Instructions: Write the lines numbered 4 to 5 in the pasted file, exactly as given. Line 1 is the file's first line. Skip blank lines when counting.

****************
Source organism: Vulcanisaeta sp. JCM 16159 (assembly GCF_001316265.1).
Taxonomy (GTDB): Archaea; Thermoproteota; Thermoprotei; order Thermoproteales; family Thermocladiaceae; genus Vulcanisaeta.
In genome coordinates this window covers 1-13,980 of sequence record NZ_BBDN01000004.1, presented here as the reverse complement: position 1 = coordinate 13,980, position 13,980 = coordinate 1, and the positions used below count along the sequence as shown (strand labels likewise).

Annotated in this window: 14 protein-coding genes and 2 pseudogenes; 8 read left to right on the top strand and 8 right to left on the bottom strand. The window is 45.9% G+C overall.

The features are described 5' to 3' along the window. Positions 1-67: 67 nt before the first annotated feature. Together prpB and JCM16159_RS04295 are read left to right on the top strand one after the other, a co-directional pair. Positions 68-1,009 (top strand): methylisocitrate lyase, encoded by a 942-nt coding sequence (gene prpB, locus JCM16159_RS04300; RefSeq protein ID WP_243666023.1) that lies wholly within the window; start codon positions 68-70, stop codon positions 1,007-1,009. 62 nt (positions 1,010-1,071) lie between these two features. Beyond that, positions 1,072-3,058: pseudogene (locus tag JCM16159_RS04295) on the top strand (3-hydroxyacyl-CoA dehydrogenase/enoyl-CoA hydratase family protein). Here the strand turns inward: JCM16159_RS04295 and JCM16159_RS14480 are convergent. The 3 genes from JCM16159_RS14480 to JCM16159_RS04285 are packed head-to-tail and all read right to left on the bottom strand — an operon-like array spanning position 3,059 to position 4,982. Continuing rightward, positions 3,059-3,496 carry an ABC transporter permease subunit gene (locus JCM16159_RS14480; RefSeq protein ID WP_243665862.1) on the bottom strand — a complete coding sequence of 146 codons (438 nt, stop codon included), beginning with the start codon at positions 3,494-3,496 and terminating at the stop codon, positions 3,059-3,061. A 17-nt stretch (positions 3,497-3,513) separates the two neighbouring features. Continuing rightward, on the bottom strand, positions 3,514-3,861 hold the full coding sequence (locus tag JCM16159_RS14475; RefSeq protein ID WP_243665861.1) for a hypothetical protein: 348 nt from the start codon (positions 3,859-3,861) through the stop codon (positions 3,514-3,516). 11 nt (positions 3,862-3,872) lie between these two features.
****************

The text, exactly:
Annotated in this window: 14 protein-coding genes and 2 pseudogenes; 8 read left to right on the top strand and 8 right to left on the bottom strand. The window is 45.9% G+C overall.

The features are described 5' to 3' along the window. Positions 1-67: 67 nt before the first annotated feature. Together prpB and JCM16159_RS04295 are read left to right on the top strand one after the other, a co-directional pair. Positions 68-1,009 (top strand): methylisocitrate lyase, encoded by a 942-nt coding sequence (gene prpB, locus JCM16159_RS04300; RefSeq protein ID WP_243666023.1) that lies wholly within the window; start codon positions 68-70, stop codon positions 1,007-1,009. 62 nt (positions 1,010-1,071) lie between these two features. Beyond that, positions 1,072-3,058: pseudogene (locus tag JCM16159_RS04295) on the top strand (3-hydroxyacyl-CoA dehydrogenase/enoyl-CoA hydratase family protein). Here the strand turns inward: JCM16159_RS04295 and JCM16159_RS14480 are convergent. The 3 genes from JCM16159_RS14480 to JCM16159_RS04285 are packed head-to-tail and all read right to left on the bottom strand — an operon-like array spanning position 3,059 to position 4,982. Continuing rightward, positions 3,059-3,496 carry an ABC transporter permease subunit gene (locus JCM16159_RS14480; RefSeq protein ID WP_243665862.1) on the bottom strand — a complete coding sequence of 146 codons (438 nt, stop codon included), beginning with the start codon at positions 3,494-3,496 and terminating at the stop codon, positions 3,059-3,061. A 17-nt stretch (positions 3,497-3,513) separates the two neighbouring features. Continuing rightward, on the bottom strand, positions 3,514-3,861 hold the full coding sequence (locus tag JCM16159_RS14475; RefSeq protein ID WP_243665861.1) for a hypothetical protein: 348 nt from the start codon (positions 3,859-3,861) through the stop codon (positions 3,514-3,516). 11 nt (positions 3,862-3,872) lie between these two features.